Medic Alert: Not just a bracelet anymore

What can these bracelets do other than alert you to a patient's allergy?

I thought I was pretty seasoned in the field of Emergency Medicine, including the resources available to me to help in the treatment of my patients. I have once again learned that the gods don't like hubris (Greek mythology), and am appropriately humbled.

I often use Poison Control services in my work; in fact, they know me by my first name! (I don't know whether to be proud of that fact, or whether it means I should "get a life"). It's useful and comforting to have a well known and trusted reference I can easily contact.

Now, having recently been asked to do some medical consulting for Medic Alert, I've had the opportunity to learn about some new resources for medical information I didn't know existed. 

Medic Alert, of course, still has the same basic program they originally offered, but with an expanded repertoire of "jewelry" or methods of communicating a patient's medical condition(s). They even have haute couture with a Swarovski Black Pearl bracelet — my wife tells me this is a good thing, but that isn't really what I want to tell you about.

If you transport a patient with a Medic Alert bracelet, take 30 seconds to give the number a call. Even if you don't think the medical information you obtain may be useful to you in the field, it may be of tremendous use at your destination facility.

Medic Alert will contact your destination hospital with your patient's medical information on record. They can send EKGs on file, DNR directives, and many other helpful bits of medical information.

So, if you don't already do so, think to ask your patient if they are registered with Medic Alert or look for Medic Alert ID in the form of a bracelet, necklace, shoe tag, or wallet ID card. Any bits of information about a patient help clear The Fog of EMS.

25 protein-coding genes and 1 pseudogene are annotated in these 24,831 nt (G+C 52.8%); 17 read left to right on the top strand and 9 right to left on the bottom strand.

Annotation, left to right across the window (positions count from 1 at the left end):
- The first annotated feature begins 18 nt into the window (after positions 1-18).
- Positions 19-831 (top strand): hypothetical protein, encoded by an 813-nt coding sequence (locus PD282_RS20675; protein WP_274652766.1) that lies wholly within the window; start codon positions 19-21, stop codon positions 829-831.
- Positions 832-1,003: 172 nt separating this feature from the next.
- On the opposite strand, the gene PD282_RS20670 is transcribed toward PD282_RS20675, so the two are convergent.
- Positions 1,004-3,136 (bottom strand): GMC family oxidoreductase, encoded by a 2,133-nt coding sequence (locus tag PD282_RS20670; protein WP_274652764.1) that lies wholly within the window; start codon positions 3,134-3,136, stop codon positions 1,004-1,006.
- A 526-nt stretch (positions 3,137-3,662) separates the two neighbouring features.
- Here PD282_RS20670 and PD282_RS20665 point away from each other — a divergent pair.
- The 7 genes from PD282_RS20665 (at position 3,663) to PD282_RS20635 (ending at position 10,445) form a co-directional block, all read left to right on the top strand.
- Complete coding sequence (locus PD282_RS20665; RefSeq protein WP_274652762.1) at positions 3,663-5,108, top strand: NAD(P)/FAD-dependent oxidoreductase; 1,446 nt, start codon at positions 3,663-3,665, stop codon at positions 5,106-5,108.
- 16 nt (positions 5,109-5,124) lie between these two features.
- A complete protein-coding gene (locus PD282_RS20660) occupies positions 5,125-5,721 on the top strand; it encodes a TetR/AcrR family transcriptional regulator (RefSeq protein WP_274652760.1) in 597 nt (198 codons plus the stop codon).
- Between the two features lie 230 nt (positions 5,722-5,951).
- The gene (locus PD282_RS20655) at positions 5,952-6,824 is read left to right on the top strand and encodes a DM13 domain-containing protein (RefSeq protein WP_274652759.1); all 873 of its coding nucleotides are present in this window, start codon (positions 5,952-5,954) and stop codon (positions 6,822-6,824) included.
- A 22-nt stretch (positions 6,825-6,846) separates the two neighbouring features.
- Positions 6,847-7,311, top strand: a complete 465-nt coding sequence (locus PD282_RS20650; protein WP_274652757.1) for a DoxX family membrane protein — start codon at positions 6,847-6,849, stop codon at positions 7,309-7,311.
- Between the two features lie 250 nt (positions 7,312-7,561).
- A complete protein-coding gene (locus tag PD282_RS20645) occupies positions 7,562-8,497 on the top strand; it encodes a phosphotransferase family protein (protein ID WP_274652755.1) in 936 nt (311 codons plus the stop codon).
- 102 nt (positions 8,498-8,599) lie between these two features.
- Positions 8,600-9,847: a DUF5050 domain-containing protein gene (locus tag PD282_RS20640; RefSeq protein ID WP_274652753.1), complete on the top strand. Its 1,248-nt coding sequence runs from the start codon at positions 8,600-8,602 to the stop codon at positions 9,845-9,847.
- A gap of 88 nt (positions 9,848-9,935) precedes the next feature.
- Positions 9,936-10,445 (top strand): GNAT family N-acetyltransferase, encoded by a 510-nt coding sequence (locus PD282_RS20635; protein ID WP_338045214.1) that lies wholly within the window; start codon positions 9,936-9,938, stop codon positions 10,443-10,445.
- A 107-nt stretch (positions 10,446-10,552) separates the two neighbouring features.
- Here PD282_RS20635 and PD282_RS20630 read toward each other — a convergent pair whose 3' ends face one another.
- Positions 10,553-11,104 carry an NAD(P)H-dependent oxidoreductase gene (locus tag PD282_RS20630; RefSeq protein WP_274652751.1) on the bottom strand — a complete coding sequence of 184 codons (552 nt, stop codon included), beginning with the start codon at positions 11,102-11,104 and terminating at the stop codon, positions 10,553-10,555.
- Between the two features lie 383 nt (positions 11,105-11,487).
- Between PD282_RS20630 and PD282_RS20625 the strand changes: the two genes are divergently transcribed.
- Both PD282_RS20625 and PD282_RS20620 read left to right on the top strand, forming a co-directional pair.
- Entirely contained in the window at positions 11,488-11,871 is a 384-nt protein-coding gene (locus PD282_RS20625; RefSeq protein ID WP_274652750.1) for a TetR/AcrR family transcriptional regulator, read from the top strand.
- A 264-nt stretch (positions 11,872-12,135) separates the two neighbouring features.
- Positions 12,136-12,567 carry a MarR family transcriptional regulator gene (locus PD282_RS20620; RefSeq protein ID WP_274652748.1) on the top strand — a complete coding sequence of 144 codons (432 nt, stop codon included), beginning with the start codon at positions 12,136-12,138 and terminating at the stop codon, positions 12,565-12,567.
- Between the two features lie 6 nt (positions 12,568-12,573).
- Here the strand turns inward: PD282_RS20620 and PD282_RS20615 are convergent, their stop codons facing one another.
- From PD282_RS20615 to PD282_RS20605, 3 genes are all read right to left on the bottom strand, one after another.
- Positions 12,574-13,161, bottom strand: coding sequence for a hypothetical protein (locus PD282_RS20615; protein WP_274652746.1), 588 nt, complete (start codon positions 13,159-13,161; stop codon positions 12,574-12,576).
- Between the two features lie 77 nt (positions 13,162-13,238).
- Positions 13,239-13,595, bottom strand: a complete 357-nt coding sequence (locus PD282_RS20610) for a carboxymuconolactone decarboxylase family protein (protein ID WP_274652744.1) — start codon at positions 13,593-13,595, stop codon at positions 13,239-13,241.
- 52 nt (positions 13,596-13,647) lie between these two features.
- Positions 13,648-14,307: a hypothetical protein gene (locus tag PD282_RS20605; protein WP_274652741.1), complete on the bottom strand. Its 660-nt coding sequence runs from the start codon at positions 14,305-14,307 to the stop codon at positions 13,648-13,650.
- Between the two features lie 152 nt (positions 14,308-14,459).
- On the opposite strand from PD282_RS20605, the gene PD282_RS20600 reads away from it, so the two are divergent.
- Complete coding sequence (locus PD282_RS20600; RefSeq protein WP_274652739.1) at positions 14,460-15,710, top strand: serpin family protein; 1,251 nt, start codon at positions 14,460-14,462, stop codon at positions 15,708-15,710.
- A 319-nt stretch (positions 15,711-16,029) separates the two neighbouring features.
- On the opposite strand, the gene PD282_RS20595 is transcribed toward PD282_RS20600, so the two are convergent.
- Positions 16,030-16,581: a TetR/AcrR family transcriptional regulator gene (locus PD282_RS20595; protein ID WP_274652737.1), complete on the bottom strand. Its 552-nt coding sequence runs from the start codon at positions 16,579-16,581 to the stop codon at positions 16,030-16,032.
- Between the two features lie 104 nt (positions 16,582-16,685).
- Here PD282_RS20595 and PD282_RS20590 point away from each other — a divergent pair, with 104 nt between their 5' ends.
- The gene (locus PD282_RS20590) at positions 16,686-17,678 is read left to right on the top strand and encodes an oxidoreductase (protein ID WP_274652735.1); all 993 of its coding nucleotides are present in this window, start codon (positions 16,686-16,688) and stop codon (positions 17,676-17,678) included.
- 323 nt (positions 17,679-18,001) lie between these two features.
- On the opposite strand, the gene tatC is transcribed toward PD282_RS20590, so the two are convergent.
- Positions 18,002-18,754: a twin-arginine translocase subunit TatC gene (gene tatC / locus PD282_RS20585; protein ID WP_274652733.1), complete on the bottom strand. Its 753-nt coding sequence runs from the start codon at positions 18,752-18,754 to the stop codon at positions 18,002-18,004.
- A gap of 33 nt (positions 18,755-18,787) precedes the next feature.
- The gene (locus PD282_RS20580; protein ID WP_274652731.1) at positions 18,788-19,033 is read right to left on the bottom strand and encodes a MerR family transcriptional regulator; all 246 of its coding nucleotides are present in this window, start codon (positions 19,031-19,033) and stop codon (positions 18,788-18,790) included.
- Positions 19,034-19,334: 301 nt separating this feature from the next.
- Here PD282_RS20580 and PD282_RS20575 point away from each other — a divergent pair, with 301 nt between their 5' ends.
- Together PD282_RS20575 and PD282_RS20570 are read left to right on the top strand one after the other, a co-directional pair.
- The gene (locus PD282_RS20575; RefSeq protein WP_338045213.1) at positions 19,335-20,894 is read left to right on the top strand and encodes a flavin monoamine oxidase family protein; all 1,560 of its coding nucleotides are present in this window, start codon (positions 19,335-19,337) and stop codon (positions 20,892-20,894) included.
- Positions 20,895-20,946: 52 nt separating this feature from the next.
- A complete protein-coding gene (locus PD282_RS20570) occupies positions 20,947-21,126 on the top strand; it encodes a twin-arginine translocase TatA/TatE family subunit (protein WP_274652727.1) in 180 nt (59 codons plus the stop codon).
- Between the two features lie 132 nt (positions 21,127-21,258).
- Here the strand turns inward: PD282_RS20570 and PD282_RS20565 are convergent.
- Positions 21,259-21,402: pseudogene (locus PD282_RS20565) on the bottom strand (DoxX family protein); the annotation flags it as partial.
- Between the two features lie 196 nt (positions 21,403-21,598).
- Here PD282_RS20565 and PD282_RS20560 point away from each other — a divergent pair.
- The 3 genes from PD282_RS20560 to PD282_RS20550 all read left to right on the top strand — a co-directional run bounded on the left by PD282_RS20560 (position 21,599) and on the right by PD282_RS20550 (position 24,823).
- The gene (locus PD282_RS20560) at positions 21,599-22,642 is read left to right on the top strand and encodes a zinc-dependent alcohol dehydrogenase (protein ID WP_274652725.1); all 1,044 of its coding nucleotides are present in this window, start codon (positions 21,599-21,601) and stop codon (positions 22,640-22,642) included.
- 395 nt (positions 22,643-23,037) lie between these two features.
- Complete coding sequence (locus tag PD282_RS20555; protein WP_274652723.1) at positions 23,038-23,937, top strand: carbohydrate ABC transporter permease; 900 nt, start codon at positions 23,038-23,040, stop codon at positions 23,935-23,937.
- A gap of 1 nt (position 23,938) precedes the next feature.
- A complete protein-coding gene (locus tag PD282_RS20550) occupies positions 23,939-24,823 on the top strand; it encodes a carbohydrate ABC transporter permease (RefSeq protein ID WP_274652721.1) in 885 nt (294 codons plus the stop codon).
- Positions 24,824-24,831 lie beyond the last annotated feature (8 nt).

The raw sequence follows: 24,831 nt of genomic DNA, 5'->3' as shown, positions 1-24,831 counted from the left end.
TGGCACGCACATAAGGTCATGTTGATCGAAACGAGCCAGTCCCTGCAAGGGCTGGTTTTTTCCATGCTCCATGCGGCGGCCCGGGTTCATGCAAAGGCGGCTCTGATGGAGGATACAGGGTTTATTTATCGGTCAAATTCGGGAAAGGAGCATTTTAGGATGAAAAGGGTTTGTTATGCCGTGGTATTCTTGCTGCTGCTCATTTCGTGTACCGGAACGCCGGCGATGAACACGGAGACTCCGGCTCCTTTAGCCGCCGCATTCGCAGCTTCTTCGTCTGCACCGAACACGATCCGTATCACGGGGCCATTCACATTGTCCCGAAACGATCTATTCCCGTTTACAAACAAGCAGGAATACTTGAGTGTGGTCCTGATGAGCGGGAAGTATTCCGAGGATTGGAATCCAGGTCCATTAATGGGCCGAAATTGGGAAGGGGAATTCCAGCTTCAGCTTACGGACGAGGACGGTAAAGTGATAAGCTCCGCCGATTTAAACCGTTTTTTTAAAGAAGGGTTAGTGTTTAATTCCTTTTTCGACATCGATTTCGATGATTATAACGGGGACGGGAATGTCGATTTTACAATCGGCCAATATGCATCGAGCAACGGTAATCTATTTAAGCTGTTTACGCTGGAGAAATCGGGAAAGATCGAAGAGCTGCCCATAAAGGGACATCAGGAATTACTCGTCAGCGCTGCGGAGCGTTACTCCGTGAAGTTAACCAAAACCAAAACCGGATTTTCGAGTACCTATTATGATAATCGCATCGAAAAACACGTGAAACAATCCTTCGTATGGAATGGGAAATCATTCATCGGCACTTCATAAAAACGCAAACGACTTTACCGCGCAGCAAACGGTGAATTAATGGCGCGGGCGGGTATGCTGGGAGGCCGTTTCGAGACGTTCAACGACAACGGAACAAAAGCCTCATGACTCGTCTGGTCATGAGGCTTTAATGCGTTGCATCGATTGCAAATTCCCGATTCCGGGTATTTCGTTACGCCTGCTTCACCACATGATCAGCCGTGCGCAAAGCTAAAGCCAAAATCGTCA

Another program that I think is worth mentioning here, that I had no idea existed, is the Medic Alert Safe Return.

Here's how it works:

1. If an individual with Alzheimer's or a related dementia wanders and becomes lost, caregivers can call the emergency response line to report it.

2. A community support network will be activated, including local Alzheimer's Association chapters and law enforcement agencies, to help reunite the family member or caregiver with the person who wandered.

3. If a citizen or emergency personnel finds the member, they can call the toll-free number engraved on the member's ID. Medic Alert Safe Return will notify the member's emergency contacts, ensuring the person is safely returned home.

A number of times EMS is called to transport an elderly patient who has been found wandering. In the ER, It can be a challenge to re-unite the patient and the family. I have started to recommend that the family consider using a service, like Safe Return, in the future for their loved one.

By utilizing the technological explosion that has occurred over the past 50-plus years since its inception, Medic Alert can take full advantage of the wide range of avenues of data storage and transmission. (Personally, I want to be able to see a scanned copy of a patient's signed DNR, or maybe an earlier EKG — on my smartphone! Perhaps soon!)

If you have any thoughts on what Medic Alert might provide that could be useful to you in the field, as always, I'd love to hear from you. You all are the ones out there on the front lines and I have no doubt you come up with all sorts of good ideas that perhaps go no farther than your rig. Drop me an email and, who knows … maybe your idea will be the next great membership offered by Medic Alert.

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